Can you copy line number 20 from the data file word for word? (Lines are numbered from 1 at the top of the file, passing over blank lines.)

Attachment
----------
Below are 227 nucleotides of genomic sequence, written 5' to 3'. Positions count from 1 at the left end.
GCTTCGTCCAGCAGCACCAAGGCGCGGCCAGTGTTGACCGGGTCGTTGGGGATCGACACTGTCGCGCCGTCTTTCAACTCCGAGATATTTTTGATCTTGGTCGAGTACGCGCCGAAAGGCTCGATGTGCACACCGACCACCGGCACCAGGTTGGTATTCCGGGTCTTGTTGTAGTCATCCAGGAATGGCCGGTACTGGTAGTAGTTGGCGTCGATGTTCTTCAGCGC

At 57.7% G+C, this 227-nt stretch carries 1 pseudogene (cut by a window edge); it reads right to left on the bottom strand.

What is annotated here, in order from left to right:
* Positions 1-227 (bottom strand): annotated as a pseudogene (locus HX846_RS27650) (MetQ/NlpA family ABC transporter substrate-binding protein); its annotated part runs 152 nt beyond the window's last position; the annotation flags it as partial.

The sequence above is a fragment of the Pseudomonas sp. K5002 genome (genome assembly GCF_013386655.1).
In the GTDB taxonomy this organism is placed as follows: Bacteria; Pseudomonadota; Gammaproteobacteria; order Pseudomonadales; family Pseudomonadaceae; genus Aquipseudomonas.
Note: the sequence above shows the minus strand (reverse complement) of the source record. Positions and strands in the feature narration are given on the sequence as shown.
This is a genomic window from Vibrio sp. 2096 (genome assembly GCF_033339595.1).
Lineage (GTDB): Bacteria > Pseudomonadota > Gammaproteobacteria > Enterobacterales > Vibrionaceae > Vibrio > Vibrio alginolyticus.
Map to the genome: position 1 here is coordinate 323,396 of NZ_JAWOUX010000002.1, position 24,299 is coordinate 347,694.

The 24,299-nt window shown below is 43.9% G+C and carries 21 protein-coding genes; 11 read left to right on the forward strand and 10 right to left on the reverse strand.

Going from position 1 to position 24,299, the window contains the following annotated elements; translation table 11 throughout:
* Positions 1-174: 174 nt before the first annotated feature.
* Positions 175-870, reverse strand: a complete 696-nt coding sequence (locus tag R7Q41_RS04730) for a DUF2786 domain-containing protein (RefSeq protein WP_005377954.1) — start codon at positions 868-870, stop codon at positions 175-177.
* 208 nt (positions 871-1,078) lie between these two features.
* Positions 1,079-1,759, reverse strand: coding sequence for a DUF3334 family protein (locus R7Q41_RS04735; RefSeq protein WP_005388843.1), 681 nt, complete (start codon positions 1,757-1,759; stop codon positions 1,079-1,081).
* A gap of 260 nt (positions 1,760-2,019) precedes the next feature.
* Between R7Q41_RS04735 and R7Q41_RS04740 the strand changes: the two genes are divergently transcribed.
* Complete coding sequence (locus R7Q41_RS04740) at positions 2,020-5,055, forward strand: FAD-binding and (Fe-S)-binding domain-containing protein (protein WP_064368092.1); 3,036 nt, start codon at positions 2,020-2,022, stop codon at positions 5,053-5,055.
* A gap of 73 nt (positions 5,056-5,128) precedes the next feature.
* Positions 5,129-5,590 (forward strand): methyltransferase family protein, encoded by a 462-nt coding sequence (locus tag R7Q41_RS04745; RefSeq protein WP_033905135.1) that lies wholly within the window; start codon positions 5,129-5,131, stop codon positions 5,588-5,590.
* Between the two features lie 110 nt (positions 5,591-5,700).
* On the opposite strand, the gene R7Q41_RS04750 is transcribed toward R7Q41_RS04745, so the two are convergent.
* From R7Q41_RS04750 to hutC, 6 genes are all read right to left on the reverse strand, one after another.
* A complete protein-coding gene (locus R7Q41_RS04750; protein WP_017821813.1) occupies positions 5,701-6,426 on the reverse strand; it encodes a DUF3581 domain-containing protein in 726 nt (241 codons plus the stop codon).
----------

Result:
* Complete coding sequence (locus R7Q41_RS04740) at positions 2,020-5,055, forward strand: FAD-binding and (Fe-S)-binding domain-containing protein (protein WP_064368092.1); 3,036 nt, start codon at positions 2,020-2,022, stop codon at positions 5,053-5,055.